persistent train of a quadrantid meteor

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Date:04.01.2011 Time:00:25-0:45 UT, 6s interval
Exposure:200 x 5s Field:33o x 19o
Camera:Nikon D3 Optics:50mm, f/1.4
Place:Sternwarte Zollern-Alb,
Rosenfeld-Brittheim, Germany
Observer:Till Credner

© copyright: the sky in

A bright meteor of the Quadrantid shower was caught at 0:31:54 UT (+5s exposure). A persistent train can be traced for about ten minutes and maybe even more. It is a self luminous remnant of the meteor, i.e. the meteors deposit of material and energy in the air of the upper atmosphere.

Initial train movement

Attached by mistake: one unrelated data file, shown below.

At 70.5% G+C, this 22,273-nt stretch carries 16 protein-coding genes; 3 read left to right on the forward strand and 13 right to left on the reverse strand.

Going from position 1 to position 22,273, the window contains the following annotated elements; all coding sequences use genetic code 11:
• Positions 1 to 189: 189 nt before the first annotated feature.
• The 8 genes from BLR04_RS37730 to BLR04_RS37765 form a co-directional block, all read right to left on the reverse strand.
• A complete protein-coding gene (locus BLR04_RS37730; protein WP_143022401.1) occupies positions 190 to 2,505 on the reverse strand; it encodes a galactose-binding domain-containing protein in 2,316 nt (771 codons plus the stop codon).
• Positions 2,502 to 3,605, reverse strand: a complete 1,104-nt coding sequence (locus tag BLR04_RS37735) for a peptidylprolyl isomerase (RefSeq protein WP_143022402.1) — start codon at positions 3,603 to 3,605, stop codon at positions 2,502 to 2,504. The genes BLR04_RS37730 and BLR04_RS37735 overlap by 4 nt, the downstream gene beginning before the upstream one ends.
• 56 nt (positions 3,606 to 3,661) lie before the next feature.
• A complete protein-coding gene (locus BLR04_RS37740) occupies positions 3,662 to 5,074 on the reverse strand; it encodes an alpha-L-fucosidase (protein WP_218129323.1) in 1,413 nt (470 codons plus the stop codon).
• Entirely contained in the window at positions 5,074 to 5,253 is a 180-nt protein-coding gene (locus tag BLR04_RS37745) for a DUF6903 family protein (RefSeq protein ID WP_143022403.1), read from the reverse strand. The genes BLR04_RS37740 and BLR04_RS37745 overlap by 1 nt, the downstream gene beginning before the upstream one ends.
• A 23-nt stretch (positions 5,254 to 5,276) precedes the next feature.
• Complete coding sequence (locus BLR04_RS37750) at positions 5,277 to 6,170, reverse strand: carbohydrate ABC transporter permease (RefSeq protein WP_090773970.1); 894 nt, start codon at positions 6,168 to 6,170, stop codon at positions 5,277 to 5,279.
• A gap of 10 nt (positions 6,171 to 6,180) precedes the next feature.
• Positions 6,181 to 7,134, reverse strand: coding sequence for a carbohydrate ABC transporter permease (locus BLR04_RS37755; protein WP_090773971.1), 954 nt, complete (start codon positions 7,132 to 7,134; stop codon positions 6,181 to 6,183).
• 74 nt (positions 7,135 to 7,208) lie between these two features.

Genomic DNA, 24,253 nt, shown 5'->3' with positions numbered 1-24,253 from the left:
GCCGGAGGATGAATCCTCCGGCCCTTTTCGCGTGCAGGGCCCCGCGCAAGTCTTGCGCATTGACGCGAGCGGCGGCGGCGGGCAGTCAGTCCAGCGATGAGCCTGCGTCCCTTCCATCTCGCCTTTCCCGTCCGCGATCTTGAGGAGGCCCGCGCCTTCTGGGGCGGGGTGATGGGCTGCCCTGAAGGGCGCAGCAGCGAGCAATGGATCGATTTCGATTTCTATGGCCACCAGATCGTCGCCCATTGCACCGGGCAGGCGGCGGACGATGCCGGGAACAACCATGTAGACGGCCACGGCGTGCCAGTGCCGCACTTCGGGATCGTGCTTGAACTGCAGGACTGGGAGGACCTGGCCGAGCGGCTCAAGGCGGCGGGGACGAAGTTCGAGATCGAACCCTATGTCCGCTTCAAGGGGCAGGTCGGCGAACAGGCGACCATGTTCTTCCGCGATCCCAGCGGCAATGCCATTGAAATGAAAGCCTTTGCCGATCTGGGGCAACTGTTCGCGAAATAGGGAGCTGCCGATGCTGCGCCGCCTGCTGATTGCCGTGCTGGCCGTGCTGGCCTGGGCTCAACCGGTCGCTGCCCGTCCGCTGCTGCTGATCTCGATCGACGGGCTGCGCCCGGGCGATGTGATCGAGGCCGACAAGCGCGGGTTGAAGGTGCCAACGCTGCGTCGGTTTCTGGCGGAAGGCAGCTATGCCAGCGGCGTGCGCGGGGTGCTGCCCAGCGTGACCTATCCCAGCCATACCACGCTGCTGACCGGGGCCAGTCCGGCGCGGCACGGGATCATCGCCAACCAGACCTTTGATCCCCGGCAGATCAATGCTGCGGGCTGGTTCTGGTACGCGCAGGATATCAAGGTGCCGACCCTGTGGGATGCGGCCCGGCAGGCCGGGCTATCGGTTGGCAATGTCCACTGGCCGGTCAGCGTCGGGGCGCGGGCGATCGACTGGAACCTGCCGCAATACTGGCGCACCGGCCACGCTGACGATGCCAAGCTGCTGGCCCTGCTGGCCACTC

It seems that high winds torn the train apart. Interestingly, you can observe almost opposite directions in the different heights. The remnants of the upper part of the meteors path, which is the right hand side since it came from the right, do move quite fast to the left. This is also the initial direction of the meteor. Is it because of a remaining momentum of the meteor remnant in the high and thin atmosphere? Or is it just the wind direction at this height? The lower remants do move more like the high cirrus clouds, which however, should be far below the meteor remnant. A comparison with a Quadrantid train from 2007 also shows the movement of the first and highest part of the train into the initial direction of the meteor. There seems to be a considerable transfer of momentum from the meteor to the high train.

The bright star on the right hand side is Polaris. A second, but fainter, quadrantid can be seen at upper right in the end. Too bad that so many thin clouds moved through the field of view.